It is not only a galling experience for the academics involved but the use of such a blunt tool leaves wider questions on research culture that are much harder to answer. There is a legitimate debate to be had on whether any public views within the law should ever disbar a person from holding a public role. The wider work of equality within research has never been more important, particularly with REF 2029 on the horizon. And the extent to which any level of ministerial involvement in appointments to its funding bodies is appropriate is a worthwhile discussion.

However, the long-term effect of the minister’s letter is that the important work of further EDI in research has been delayed. There are almost certainly academics that will now think twice before applying for public appointments. And there is a renewed bad blood between parts of the academic community, UKRI, and the government more generally.

What now

The issue with culture wars is eventually they run into the reality of the judicial system. An upside, if any, from this case is that it may make it less likely that a minister will choose to intervene in a future scenario in such a public way (or at least without speaking to the parties involved first.)

It is also hard to imagine that an individual could now be denied membership of one of the research council’s sub-committees even where they have expressed views a minister finds distasteful if they are within the bounds of the law. Each government agency will have its own rules on its own appointments but it asks a wider question on whether any legal views should be disbarring to public appointments. The issue with the freedom of speech debate is that it also has to include views ministers don’t like.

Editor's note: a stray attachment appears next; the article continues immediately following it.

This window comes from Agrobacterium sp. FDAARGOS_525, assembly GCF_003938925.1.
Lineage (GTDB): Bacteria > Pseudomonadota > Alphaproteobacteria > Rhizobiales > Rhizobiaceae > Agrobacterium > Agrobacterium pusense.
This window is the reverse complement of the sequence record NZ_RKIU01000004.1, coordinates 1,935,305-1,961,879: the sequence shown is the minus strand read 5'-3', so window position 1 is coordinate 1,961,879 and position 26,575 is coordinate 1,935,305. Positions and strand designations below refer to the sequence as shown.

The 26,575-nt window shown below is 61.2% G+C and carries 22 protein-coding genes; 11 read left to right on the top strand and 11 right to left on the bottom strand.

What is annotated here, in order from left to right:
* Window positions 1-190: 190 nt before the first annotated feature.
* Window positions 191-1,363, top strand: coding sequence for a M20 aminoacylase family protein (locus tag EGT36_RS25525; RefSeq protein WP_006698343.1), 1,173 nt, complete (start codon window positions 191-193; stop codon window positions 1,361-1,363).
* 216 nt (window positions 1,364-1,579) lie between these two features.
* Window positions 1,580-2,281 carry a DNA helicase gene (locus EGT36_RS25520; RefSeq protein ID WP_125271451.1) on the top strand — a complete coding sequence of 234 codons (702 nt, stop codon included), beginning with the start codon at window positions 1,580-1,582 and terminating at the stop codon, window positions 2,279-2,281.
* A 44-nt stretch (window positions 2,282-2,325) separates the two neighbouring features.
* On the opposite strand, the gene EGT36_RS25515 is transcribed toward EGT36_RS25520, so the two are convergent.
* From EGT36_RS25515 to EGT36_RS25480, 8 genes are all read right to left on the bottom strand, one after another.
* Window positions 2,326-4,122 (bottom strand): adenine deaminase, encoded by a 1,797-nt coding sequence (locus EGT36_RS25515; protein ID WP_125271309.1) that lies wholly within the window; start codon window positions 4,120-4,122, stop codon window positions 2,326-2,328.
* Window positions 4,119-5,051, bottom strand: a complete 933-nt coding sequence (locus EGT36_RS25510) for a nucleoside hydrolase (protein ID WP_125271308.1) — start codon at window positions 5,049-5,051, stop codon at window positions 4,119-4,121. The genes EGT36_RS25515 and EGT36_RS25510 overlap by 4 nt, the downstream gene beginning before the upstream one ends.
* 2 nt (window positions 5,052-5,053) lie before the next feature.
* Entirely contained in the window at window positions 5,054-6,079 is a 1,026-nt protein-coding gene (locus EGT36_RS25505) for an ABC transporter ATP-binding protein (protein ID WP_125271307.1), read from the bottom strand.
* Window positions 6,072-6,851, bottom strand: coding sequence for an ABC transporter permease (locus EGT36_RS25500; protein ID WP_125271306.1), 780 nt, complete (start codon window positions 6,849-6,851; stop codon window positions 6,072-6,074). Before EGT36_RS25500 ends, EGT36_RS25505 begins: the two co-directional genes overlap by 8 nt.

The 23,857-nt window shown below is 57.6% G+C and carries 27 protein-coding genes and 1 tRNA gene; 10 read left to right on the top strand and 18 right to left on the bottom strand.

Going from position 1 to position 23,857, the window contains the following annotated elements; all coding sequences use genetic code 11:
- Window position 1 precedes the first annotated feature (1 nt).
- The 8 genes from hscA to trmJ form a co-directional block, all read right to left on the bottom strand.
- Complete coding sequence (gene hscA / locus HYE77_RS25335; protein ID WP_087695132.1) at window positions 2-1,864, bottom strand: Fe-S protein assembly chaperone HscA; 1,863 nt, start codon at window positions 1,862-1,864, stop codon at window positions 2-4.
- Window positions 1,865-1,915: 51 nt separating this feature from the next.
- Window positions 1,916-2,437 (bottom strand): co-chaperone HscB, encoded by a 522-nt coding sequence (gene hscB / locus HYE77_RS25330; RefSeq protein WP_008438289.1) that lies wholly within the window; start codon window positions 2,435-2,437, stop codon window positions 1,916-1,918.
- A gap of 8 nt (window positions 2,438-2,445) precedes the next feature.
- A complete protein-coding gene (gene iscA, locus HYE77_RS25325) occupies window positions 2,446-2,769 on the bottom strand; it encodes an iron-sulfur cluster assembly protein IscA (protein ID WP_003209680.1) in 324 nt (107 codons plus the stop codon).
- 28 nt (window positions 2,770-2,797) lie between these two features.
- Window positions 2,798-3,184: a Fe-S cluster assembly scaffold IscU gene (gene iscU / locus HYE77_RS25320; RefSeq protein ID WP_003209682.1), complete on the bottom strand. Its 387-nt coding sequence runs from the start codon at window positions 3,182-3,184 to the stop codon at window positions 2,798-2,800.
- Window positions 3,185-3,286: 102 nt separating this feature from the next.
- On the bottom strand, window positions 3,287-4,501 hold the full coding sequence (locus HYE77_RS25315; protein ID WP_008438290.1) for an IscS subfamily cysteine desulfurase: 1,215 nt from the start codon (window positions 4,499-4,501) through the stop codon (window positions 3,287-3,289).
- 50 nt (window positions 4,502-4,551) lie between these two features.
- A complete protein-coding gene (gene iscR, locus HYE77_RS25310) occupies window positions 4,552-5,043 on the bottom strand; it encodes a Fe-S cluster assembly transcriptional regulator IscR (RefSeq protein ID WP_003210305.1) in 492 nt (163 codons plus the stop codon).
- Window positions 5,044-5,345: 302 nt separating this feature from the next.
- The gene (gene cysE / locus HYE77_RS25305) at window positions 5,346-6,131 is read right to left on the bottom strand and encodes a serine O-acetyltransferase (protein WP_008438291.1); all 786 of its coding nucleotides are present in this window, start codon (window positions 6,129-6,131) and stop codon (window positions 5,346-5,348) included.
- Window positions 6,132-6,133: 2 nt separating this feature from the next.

It also leaves UKRI in a difficult position. They state they held a “well-governed, principled, evidence-based independent investigation of the Secretary of State’s concerns reporting to the UKRI Board.” They were strong in refusing the minister’s overtures to shut down the group and tactful in gently pushing back on the importance of their EDI work. This was likely a public spat they would always come out badly in.

However, suggestions by the complainants that UKRI’s complaints process was unduly influenced by the minister’s position and marked by “unfairness” should be taken seriously. The only possible remedy is the actions which UKRI takes now on EDI work cemented within its strategy that the minister has signed off on.

What next

This will not be the last of the war on “woke science” nor will it be the last time that a member of a committee somewhere in the vast machinery of government funding is accused of having inappropriate views. It may well be the last time a minister chooses to air these views in such a manner.

The best case scenario is that the academics involved feel vindicated in pursuing their complaints and UKRI feels able to pursue the important work this committee was established to do unimpeded.

The worst is that this becomes another footnote in a series of unserious distractions from the difficult work of making the UK a science superpower.

7 responses to “Michelle Donelan pays damages following freedom of speech fallout

      1. Missed that but surely the headline should read “The Department for Science, Innovation and Technology pays damages following freedom of speech fallout” as Donelan has not paid a penny?

        1. It doesn’t say she has paid – but that she agreed to pay – and I’m sure that she did, indeed, sign off any payments.

          1. The headline says “Michelle Donelan pays damages following freedom of speech fallout”

  1. A satisfying outcome for colleagues concerned, to a chilling series of events initiated by a SoS with little command of the facts, and now taxpayers picking up the tab. An omnishambles of epic proportions. Is there a whiff of resignation in the air?